October 25, 2006


Rondos' first photo shoot (for a local newspaper), 1978.

Someone's gonna have to write a book about the Rondos someday; a mere post in a weblog can't start to describe their place in (Dutch punk) history. In their short lifespan (1978-1980) they pretty much started the "DIY" 2nd wave of punk, influencing the sound, look, politics and graphics of almost every band that came after (especially The Ex, who sorta picked up where the Rondos left off). Comparisons were often made with Crass, and yes, like Crass these guys were long out of their teens and had a similar art school background and semi-militaristic stage appearance. But whereas I can't listen to Crass anymore, I still enjoy playing the Rondos' 1980 Red Attack LP. On one hand this LP is the blueprint for all those scratchy Dutch early-80's "agit-punk" records, but the Rondos also add a sort of 60's feel. Opening track A Black & White Statement sounds like Captain Beefheart playing the Velvet Underground's Waiting For The Man. Those clean, trebly Fender guitars remind me of early Subway Sect, or even early Dutch pop-punkers the Suzannes. Some of the tracks are in waltz time, some (like the ironically titled We Don't Need No Speed!) are in a very fast 2/2 proto-HC tempo, but always clean and precisely played. Singer John van de Weert had a great punk voice that somehow always reminds me of Boston's The Proletariat, fellow self-professed commies.
In the Gejuich Was Massaal book, Johannes (he changed his name from the English-derived John) says their Communist thing was "just a joke", which I find pretty hard to believe. But then again, these days you might as well admit you were a baby-seal-killing Nazi child-molester than admit you were a commie. I guess he's trying to downplay the impact they had on impressionable young punks, who took a lot of things much more seriously than they intended... Like for instance Pinkel, who played in Tandstickorshocks, a sort of working class version of the Rondos. A documentary of the same name, which was on Dutch TV around 1982, shows how a disillusioned Pinkel turns to the extreme right after the Rondos called it a day, basically tearing the carpet from under his existence by doing so. Those Rondos must have been an impressive bunch, as none other than Penny Rimbaud of Crass claimed they wouldn't sit in the garden when they visited their English brethren, because "they didn't want to get a tan" (got this out of Fred de Vries' Club Risiko book). Well, I've known Rondos/Kift drummer Wim ter Weele for a long time, and as long as I can remember he's got a permanent tan from being outdoors all the time; so much for legend-building... Anyway, I'd love to read the book, in the meantime, here's the music:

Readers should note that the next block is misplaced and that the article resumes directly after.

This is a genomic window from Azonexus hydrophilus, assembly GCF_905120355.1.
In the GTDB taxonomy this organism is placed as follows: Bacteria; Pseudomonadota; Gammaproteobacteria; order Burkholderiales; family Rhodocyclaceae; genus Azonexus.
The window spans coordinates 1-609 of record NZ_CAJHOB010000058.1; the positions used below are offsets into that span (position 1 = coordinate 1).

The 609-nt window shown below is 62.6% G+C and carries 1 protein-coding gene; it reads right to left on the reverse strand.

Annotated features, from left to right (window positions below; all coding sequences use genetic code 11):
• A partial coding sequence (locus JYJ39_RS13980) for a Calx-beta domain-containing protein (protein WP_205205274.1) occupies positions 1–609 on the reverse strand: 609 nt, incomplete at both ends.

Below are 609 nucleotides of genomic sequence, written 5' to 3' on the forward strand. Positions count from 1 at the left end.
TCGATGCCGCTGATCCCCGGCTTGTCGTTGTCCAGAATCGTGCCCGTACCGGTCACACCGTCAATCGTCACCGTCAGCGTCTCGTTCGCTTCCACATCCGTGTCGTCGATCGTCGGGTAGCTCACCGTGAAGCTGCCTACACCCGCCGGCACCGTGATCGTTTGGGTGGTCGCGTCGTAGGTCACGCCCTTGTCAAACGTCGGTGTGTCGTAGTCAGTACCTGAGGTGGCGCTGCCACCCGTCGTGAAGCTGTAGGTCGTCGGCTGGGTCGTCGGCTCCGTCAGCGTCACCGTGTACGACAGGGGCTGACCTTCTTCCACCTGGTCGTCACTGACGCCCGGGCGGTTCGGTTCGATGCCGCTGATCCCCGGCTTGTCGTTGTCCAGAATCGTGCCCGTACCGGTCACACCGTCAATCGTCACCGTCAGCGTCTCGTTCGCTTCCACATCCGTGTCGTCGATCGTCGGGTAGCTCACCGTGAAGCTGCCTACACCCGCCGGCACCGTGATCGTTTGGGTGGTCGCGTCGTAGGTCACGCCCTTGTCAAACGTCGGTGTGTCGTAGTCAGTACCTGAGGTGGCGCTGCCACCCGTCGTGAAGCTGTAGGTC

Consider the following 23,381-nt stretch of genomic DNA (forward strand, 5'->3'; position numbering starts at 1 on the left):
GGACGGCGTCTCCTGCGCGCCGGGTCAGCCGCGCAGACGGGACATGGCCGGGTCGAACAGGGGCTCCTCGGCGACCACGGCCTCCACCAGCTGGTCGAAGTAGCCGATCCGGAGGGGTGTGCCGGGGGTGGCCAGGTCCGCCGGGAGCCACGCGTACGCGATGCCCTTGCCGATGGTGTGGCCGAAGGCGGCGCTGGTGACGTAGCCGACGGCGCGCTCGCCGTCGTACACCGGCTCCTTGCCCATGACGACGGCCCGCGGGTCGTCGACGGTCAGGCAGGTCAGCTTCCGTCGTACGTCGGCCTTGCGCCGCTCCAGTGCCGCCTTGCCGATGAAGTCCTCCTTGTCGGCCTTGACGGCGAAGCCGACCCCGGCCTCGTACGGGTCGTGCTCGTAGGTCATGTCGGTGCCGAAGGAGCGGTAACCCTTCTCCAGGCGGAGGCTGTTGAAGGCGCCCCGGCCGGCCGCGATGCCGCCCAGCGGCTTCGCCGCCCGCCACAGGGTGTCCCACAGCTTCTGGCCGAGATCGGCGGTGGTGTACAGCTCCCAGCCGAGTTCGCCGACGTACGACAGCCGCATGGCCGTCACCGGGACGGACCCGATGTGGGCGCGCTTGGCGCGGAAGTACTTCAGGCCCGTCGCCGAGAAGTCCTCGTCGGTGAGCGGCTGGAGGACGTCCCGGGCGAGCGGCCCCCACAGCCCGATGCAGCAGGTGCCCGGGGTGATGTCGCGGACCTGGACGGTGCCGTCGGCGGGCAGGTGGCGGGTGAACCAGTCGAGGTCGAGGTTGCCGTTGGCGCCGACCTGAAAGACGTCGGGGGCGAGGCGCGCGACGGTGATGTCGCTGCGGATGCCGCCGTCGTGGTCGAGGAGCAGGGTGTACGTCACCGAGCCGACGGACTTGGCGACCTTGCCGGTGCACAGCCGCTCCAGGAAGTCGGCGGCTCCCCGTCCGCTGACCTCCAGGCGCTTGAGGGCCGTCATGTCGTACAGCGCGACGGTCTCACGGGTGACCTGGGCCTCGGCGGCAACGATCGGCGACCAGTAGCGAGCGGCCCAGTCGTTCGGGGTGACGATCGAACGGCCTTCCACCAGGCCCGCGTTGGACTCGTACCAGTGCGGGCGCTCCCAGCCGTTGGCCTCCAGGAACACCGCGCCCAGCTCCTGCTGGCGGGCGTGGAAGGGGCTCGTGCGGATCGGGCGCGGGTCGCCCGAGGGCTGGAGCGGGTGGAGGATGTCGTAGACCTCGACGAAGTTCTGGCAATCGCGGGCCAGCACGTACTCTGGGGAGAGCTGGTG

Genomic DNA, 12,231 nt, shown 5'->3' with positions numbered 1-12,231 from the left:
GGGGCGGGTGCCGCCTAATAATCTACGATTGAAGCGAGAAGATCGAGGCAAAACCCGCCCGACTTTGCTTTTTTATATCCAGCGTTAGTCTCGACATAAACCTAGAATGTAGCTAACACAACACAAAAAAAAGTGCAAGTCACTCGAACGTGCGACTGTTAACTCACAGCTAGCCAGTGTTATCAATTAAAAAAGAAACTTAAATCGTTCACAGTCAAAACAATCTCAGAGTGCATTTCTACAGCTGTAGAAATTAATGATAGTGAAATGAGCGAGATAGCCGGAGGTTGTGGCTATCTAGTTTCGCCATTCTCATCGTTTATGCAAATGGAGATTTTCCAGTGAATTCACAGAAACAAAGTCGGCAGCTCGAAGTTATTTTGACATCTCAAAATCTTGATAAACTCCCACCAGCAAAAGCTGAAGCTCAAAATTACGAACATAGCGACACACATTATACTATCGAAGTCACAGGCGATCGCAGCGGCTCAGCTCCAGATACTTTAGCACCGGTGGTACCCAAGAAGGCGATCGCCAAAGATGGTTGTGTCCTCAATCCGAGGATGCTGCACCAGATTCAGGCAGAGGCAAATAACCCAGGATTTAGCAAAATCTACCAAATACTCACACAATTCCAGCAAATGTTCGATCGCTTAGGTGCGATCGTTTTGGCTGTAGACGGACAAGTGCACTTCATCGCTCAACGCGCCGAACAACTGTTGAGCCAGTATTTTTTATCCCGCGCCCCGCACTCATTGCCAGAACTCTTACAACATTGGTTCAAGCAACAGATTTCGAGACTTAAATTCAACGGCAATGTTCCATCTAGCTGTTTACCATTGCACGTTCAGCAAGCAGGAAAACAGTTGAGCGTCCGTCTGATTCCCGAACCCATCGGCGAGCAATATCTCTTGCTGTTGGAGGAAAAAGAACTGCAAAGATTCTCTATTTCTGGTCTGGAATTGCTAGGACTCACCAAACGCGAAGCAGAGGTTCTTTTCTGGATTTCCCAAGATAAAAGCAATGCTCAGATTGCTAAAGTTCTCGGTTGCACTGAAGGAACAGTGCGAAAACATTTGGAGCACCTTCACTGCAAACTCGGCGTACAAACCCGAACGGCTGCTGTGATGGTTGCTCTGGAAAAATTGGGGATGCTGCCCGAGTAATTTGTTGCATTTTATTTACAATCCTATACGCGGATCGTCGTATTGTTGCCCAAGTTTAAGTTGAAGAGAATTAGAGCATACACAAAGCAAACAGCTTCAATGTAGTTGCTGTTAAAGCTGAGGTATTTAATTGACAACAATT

A Black & White Statement
We Don't Need No Speed
Peace Dilemma

(all tracks: Red Attack LP, 1980)

October 20, 2006


These are not actually the Scoundrels this post is about, but it's the closest thing I found on Google (be glad I didn't use the picture I got when searching for "Labie"!)

I first heard and saw the Scoundrels around 1982, although I didn't know who they were at the time. I was watching some TV program about all kinds of stuff going on in the countryside, and there was this item about the big flower corso in Zundert, a village in the south of the Netherlands famous for being Vincent van Gogh's birthplace and... well, holding big flower corsos. Somehow they found out there were a couple of punks living in Zundert, and somehow someone must have gotten the brilliant idea that, hey, punks hate flowers, so there's our item!